Brown promoted these goals in his State of the State address in January and has signed a series of non-binding, largely symbolic agreements with other states and sub-national governments to coalesce support for emission reduction policies ahead of worldwide climate talks in Paris in December.
The Paris meeting, Brown said in an interview, “will either advance the agenda of dealing with climate change or it will absolutely be a flop. … We don’t know which.”

Sadly-frightening, that remark. As that big Paris meeting in December the governor was talking about is the latest in the UN’s climate operation dating back decades, but has not produced much (detailed history of the thingy at the Guardian) and maybe time has become more of an essence than can be produced — witness the gathering of self-centered assholes in Germany this past weekend, the so-called G-7 (Putin ain’t eight no more), all the countries that matter, and their lackluster, shit-as-usual, kick-the-can-down-the-nowhere-road attitude toward humanity’s biggest, looming-quick calamity.
Noteworthy from Climate News Network:

The report by Climate Action Tracker (CAT) says that all the G7 countries and the member states of the European Union have so far agreed is to keep their emissions at around their present levels for the next 15 years, instead of cutting them fast.
The combined climate plans for the G7 and the EU mark “a small step towards the right track to hold warming to 2-degree-C, but they still leave a substantial emissions gap”, according to analysts from CAT, which reports on countries’ emissions commitments and performance.
The gap yawns so wide that the present level of commitment shown by the two blocs would go less than one-third of the way to staying within the 2-degree-C limit, they find.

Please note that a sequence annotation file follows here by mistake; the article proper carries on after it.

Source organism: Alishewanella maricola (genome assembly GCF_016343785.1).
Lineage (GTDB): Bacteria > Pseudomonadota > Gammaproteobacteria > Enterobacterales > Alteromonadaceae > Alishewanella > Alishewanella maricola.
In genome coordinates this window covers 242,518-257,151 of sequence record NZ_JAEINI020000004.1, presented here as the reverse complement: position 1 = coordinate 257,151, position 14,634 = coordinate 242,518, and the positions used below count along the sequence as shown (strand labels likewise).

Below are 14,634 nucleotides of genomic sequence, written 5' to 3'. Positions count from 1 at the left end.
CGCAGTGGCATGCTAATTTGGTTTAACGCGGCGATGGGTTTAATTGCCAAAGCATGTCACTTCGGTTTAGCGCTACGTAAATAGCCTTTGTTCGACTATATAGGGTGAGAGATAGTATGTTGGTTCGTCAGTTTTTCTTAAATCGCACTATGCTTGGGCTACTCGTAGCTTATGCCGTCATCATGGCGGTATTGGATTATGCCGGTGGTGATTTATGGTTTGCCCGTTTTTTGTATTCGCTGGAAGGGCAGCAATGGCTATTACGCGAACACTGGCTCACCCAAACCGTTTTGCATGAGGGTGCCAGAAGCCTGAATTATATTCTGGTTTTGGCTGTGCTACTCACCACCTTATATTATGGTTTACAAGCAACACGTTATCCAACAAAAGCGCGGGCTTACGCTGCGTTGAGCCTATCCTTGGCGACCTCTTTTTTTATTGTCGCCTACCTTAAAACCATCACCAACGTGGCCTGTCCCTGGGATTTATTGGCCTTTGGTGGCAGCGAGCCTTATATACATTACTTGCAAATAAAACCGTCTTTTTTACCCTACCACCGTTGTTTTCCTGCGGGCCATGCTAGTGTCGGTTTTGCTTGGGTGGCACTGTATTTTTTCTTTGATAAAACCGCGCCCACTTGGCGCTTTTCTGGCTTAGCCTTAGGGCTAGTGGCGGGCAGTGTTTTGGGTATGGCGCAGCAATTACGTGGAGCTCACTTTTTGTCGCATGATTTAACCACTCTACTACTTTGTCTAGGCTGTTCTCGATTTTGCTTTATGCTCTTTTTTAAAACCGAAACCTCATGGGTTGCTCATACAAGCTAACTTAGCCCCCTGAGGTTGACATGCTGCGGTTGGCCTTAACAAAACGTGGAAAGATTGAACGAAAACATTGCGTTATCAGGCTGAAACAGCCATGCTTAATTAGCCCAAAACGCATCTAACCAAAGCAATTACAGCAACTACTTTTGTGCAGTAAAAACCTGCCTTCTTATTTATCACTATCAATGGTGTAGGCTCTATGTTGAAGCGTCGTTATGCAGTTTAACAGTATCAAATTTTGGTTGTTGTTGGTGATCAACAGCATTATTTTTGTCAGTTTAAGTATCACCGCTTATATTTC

And they say there is “an extreme risk” that this low level of ambition could continue until 2030 to keep emissions so high that it would be impossible to stay within the 2°C warming limit, agreed by the world’s governments.

Say, what?

Similar tack on the G-7 bullshit via Climate Central:

The cold, hard math of emissions cuts also indicates that for all the continued bluster about the 2°C goal, the current emissions reductions pledges — including those from G7 countries — are inadequate to reach it.
What’s more, decarbonizing by the end of the century doesn’t necessarily keep global warming below that level.
In other words, there’s a lot of ground to make up and while the desire to reduce warming — and all the impacts that come with it — is there, the mechanisms and political will currently are not.
Even getting that language into the document was a stretch.
Canada and Japan both pushed back against it, which shouldn’t be too much of a surprise as both countries’ climate plans have been rated as inadequate.
Canada also has vast oil resources in its tar sands, which represent a major boon to its economy (and global carbon emissions).

And as a common aside — shit like this makes the situation even harder to handle.
Via Aljazeera: ‘A Texas company whose ruptured pipeline created the largest coastal oil spill in California in 25 years had assured the government that a break in the line while possible was “extremely unlikely” and state-of-the-art monitoring could quickly detect possible leaks and alert operators, documents show.’
How about good, old-fashion corrosion?

Or this state-of-the asshole bullshit — via the Guardian:

The Shell document says: “Both our (oceans and mountains) scenarios and the IEA New Policies scenario (and our base case energy demand and outlook) do not limit emissions to be consistent with the back-calculated 450 parts per million (Co2 in the atmosphere) 2 degrees C.”
It adds: “We also do not see governments taking steps now that are consistent with 2 degrees C scenario.”

And so it goes…